I had never been into the Morfa Madryn Reserve before, so I thought I’d take a quick look around it while I was here.
As are most bird reserves, this one is furnished with hides, three in fact, that will have been carefully placed to maximise views of particular aspects of the reserve.
13:34- I came upon the first of the three hides, opened the door cautiously and ventured inside. This was partly to see if there was anything to see from there that I couldn’t see from outside and partly to have somewhere to sit for a few minutes out of the cold wind.
I have to say that I’m not a fan of bird hides for several reasons: 1) If I’m alone I dread opening the door in case there’s people in there watching something rare and I upset them by scaring it away. If I’m with someone I always get them to go in first. 2) If there are other people in there I never know whether to speak or not. 3) I’m not good at sitting still for long periods of time, especially on hard wooden benches. 4) I worry about opening up hatches in case they either break or I can’t do them up again. 5) I confess that I get bored looking at the same view for ages, especially if I’m supposed to be waiting for something to put in a rare appearance that may only last for seconds. 6) I rarely have binoculars with me, so feel like a fraud and can’t really see if there’s anything there to watch unless someone kindly points it out to me. 7) I think about what I might be missing outside.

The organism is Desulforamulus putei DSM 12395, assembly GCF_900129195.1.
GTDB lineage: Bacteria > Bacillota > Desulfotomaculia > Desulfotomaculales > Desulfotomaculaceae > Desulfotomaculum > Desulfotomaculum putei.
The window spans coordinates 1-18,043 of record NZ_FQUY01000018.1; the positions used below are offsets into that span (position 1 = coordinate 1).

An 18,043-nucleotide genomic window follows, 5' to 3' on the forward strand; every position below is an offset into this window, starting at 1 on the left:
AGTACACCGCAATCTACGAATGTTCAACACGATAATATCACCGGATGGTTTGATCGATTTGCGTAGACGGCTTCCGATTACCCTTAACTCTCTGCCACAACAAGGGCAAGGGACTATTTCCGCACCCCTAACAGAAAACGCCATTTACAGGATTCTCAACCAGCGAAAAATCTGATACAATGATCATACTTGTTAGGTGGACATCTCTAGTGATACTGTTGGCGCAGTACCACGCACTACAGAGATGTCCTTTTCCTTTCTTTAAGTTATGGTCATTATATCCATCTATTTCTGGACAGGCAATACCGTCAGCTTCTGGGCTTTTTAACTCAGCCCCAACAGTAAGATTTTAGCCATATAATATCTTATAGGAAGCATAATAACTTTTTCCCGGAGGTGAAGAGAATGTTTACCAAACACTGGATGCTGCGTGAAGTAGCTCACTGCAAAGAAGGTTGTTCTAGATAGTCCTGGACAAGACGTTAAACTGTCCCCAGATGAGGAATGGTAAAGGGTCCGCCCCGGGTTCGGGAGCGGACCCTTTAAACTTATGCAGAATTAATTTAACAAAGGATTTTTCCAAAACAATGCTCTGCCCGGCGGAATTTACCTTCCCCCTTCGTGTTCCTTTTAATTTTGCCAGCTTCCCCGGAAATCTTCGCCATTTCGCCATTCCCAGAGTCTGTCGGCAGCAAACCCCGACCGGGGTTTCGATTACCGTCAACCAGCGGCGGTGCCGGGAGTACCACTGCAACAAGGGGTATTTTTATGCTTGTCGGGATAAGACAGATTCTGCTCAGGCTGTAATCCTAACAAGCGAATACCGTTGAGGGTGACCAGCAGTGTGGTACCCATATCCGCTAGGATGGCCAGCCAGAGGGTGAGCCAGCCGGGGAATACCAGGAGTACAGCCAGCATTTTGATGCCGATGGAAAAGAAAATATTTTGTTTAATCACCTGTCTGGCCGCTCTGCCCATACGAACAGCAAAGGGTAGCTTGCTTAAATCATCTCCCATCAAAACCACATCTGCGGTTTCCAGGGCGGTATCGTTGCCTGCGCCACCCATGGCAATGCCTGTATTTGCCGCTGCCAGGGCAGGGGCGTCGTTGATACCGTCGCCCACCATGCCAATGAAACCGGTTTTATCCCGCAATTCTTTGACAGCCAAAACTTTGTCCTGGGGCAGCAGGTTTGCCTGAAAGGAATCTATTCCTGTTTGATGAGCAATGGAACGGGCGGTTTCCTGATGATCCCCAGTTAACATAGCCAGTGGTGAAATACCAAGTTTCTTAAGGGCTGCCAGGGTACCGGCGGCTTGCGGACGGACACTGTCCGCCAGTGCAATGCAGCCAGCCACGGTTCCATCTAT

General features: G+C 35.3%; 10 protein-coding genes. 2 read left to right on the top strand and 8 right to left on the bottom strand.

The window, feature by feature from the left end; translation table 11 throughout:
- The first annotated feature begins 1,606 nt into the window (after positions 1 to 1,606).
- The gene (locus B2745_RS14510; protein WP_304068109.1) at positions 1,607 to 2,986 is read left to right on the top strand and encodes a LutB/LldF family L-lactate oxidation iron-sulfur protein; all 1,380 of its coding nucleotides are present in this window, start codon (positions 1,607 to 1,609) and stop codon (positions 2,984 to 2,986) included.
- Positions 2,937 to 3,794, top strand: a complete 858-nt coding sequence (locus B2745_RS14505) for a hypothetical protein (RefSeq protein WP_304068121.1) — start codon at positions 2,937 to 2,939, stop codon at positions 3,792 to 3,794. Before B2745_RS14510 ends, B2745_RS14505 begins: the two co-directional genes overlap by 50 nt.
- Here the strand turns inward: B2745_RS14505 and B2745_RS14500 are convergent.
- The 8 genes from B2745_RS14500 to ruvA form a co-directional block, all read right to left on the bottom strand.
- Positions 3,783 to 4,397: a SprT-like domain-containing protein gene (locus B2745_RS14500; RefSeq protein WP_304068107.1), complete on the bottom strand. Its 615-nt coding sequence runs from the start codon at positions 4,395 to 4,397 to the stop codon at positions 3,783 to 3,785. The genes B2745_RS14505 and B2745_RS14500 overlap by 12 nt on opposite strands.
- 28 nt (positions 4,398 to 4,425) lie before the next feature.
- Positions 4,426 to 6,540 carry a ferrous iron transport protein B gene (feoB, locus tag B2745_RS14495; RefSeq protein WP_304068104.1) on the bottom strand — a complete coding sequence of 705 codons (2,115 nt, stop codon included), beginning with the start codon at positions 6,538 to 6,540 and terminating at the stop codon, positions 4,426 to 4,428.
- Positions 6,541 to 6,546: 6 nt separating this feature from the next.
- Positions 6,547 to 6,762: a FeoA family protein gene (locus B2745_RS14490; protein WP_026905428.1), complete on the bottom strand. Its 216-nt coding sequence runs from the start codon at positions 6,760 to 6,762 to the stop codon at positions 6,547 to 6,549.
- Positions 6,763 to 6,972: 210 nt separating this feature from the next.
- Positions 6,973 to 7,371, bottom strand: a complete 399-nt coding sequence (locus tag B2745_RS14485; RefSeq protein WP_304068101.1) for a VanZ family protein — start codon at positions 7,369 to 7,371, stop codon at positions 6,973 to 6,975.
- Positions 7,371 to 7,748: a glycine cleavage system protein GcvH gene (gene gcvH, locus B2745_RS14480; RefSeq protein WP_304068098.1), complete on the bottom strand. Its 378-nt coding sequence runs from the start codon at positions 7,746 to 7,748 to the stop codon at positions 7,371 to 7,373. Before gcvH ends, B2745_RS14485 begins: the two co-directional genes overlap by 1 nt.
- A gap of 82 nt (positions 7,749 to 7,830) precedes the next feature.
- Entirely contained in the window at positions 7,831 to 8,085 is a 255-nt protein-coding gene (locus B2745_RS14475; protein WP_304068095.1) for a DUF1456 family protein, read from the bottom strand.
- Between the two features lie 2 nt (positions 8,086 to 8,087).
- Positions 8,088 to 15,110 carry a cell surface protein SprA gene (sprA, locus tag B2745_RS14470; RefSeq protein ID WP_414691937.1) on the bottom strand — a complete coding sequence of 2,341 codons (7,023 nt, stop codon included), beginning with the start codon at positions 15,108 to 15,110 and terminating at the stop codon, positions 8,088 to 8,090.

All that said, this hide was empty and it was definitely warmer in there. I decided to stay for a while. I lifted up one of the heavy extra-wide, slightly warped hatches, worked out how to keep it up and sat down to look out. I quickly realised there was a lot more than bird activity to sit and gaze at, got out my notebook and wrote:
“The tide’s way out so not much to see in the way of birds, but the views across the sands are spectacular: it’s rare to get such clear views of the Anglesey coast.
I’m on the other side of the slate boundary fence now and think what a work of art it is. Each post will have been cut to size, probably by hand as each one is different from its neighbour. It must have been hard work putting it up too, but that now it’s there it will probably last for ever with far greater resistance to the elements than this wooden hide that’s already showing signs of wear and tear. It’s weakness is doubtless the metal wire it’s linked with. Tradition of Slate Fences
Slate pillar fences became common in north-west Wales from the middle of the 19th century. In 1861, the Penryhn Quarry at Bethesda, Gwynedd – one of the largest slate quarries in the world at that time – produced around 9,000 individual pillars. These pillars consisted of poor quality blue slate, typically about 150cm (4.9 feet) tall.
They were used to mark fields, gardens, railways lines and roads, with their simple construction being particularly well-suited to the harsh weather experienced by upland areas.